Wild animals come out of their dens and into the direct line of fire of their worst enemy man. Big cats attack and kill livestock, hunt economically important prey and can kill or injure people or be perceived as a threat to human safety. These conflicts may motivate humans to try to manage predators to lessen the damages.
Predators are essential to ecosystems because they regulate prey populations. Without predators, prey can become over-abundant. This can result in damage to local plants, as well as disease outbreaks that can spread to domesticated animals.
A deadly conflict is under way between India’s growing population and its wildlife confined to ever-shrinking forests and grasslands. Data shows that about one person has been killed on average every day for the past three years by roaming tigers or rampaging elephants.
Statistics released this week by India’s environment ministry reveal that 1,144 people were killed between April 2014 and May 2017. That figure breaks down to 426 human deaths in 2014-15, and 446 the following year.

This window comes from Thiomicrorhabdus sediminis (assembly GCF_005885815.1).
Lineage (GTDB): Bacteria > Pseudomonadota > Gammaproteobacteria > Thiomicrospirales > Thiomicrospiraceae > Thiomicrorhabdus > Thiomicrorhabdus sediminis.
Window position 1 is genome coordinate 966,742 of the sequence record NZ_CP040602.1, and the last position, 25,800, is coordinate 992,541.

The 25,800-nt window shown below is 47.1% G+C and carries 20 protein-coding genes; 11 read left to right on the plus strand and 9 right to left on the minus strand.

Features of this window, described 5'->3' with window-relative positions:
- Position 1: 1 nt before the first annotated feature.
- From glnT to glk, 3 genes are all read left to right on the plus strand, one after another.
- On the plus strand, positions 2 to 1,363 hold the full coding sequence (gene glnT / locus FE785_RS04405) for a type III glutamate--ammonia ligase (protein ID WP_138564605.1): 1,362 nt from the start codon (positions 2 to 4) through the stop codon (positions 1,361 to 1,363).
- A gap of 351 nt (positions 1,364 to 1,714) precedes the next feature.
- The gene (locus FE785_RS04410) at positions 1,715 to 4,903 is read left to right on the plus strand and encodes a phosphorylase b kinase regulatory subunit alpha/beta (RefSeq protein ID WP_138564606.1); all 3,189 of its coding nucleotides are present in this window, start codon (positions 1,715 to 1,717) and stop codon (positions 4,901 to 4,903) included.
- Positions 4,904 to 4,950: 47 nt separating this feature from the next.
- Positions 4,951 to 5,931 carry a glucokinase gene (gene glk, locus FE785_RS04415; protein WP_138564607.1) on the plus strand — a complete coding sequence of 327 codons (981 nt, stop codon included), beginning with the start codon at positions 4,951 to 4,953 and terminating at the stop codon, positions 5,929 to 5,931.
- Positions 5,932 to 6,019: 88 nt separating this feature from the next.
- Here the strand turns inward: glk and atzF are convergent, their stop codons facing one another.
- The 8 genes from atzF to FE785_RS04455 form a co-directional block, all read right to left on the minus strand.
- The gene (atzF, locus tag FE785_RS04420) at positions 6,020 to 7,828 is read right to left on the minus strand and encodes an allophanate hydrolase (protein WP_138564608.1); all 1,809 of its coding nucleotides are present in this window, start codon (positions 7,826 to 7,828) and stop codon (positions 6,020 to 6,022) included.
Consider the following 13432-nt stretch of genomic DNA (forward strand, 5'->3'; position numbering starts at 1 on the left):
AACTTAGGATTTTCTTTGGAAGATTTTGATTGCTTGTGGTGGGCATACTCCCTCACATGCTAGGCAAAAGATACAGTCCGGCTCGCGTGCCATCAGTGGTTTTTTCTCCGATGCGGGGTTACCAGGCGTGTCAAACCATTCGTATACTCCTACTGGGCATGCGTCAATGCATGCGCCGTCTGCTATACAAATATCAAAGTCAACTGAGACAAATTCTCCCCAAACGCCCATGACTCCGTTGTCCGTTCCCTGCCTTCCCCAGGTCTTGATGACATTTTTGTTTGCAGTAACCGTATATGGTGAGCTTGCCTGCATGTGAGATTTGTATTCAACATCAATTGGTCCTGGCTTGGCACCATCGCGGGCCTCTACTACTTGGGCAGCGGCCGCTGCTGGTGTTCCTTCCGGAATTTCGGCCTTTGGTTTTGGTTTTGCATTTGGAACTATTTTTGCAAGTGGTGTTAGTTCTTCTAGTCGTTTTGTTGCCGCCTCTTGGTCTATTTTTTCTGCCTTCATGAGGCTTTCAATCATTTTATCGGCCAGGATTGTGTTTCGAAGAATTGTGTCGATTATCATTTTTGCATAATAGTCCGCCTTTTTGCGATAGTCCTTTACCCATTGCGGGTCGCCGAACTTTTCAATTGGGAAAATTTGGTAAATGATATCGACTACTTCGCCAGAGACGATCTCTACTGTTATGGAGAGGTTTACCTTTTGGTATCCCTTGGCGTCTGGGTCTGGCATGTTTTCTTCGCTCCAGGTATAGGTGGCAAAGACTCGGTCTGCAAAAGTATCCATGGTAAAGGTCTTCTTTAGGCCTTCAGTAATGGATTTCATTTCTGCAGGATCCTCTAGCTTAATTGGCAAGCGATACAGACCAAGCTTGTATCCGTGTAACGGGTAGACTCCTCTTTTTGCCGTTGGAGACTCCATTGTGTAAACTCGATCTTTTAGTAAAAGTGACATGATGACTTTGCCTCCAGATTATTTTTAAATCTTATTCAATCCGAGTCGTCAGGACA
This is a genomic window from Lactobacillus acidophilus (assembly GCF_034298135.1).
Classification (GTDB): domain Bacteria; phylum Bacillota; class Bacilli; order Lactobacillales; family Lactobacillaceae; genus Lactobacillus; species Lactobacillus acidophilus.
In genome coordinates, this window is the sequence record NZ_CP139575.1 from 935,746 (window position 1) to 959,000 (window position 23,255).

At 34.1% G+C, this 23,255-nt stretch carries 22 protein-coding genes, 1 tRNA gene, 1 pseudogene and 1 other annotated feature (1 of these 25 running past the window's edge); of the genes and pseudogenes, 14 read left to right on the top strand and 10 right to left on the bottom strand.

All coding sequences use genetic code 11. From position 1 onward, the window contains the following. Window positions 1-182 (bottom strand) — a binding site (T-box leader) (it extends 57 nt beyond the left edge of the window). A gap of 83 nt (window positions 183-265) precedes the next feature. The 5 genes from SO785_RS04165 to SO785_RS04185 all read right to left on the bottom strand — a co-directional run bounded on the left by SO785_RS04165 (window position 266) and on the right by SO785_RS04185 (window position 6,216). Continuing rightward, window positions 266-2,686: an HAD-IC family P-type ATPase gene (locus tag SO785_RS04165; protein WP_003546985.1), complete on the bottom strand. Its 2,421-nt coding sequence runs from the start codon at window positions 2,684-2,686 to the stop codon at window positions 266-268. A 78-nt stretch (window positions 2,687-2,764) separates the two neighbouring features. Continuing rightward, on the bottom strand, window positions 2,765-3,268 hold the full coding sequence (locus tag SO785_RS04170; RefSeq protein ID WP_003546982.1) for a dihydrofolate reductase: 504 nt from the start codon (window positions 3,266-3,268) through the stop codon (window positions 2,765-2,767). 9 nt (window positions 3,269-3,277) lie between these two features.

The human conflict with tigers has gradually increased since the 1970s, when India launched a nationwide tiger conservation project that carved out sanctuaries in national parks and made it a crime to kill a big cat.
Most of the Tiger attacks in India appeared in the Sundarbans mangrove forest National Park of West Bengal. Sundarbans host largest population of tigers in the world due to its densely covered mangrove forests and climate. Attacks by tigers and leopards on humans and livestock in India marked a seasonal and geographical variation
According to one report of Uttar Pradesh Forest department that Tiger attacks were found to be higher in winter (42.5%) with the highest peak in February (19.2%), “which probably corresponds to a high influx of people collecting fuel wood in forest areas,” followed by summers (39.7%).
However, when it came to attacking livestock, the highest number of incidents involving leopards and tigers were reported during monsoons: 45-50%.
India’s population of 1.3bn is still growing, and as it does it is increasingly encroaching into the country’s traditional wild spaces and animal sanctuaries, where people compete with wildlife for food and other resources.
Instead of killing big cats, there are other measures we can take to reduce conflict and learn to live with them. Without predators, ecosystems become unbalanced in many ways because plants, herbivores and small predators change in response to their loss.
Source: walkthroughindia.com, scientificamerican.com, The Conversation, theguardian.com